FTC Warns of Deceptive E-Liquid Marketing, Labeling

Stems investigation into packaging, advertising of liquid nicotine
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Attention advertisers, the Federal Trade Commission and the Food and Drug Administration have teamed up to warn this week about marketing liquid nicotine in packaging and with advertising that mimics products targeted to children.

The FTC and FDA sent warning letters to manufacturers, distributors, and retailers of liquid nicotine products for e-cigarettes saying they were misleadingly labeled as "kid friendly food products such as juice boxes, candies, and cookies," some with cartoon imagery. Some of the companies receiving warnings were also cited for illegally selling the products to minors.

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You can check out the comparisons between the vaping liquids at issue and similar child-targeted food products here.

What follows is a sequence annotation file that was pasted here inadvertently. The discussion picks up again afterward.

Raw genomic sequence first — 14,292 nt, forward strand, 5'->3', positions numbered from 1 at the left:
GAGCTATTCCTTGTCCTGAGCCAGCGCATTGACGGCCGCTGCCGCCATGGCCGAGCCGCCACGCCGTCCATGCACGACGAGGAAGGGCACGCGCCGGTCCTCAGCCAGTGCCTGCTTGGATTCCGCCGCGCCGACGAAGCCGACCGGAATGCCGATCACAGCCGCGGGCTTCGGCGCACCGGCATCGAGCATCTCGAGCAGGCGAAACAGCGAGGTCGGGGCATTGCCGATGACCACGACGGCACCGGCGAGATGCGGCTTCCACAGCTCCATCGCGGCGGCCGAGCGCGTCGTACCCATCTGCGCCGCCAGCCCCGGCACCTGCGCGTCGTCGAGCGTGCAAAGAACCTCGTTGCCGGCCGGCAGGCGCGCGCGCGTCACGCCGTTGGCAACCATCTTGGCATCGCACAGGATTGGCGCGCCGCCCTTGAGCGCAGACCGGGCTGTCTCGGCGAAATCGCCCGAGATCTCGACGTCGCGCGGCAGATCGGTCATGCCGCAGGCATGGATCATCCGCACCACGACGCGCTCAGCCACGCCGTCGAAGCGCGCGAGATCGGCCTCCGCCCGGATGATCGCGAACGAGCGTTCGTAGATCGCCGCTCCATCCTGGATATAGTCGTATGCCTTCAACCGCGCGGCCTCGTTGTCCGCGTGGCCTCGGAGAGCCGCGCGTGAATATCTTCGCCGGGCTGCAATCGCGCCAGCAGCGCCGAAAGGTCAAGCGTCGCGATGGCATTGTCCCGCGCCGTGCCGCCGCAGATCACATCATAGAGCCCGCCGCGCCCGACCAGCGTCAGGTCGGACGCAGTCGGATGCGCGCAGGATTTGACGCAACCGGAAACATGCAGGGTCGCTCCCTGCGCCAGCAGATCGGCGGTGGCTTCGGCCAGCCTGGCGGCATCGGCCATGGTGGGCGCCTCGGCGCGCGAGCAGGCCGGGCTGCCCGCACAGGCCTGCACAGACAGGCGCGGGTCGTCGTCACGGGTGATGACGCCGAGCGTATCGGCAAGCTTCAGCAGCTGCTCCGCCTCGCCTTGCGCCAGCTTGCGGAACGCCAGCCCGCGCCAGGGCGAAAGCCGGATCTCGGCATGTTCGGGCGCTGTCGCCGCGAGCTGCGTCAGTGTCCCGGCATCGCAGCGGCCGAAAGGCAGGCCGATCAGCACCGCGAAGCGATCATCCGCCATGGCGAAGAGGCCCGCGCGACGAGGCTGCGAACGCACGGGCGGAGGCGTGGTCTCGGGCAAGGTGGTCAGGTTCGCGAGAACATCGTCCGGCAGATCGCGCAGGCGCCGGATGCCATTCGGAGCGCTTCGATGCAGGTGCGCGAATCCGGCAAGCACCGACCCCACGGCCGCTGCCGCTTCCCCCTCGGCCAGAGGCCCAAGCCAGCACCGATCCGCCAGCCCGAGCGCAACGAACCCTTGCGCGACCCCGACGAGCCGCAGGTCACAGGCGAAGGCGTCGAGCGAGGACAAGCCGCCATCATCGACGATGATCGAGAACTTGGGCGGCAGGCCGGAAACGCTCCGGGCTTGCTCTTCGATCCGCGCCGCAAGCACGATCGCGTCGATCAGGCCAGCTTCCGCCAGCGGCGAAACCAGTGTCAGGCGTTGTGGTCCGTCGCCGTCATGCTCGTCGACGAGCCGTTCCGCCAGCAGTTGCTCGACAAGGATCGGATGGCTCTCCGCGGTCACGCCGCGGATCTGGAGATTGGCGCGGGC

Left: An e-liquid; Right: a 3-pack of juice boxes

Left: An e-liquid; Right: a 3-pack of juice boxes

The major concern is that children accidentally poison themselves by ingesting the e-liquids.

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"No tobacco products should be marketed in a way that endangers kids – especially by using imagery that misleads them into thinking the products are things they’d eat or drink. Looking at these side-to-side comparisons is alarming," said then-acting FTC chair Maureen Ohlhausen (the letters were sent May 1, before her successor as chairman, Joseph Simons, was sworn in later the same day). 

The FTC launched an investigation in late 2017 into tobacco product labeling and advertising that mimics food products, especially products that appeal to kids. 

The FTC says the branding violates the Food, Drug and Cosmetic Act because the ads or labels are false or misleading.

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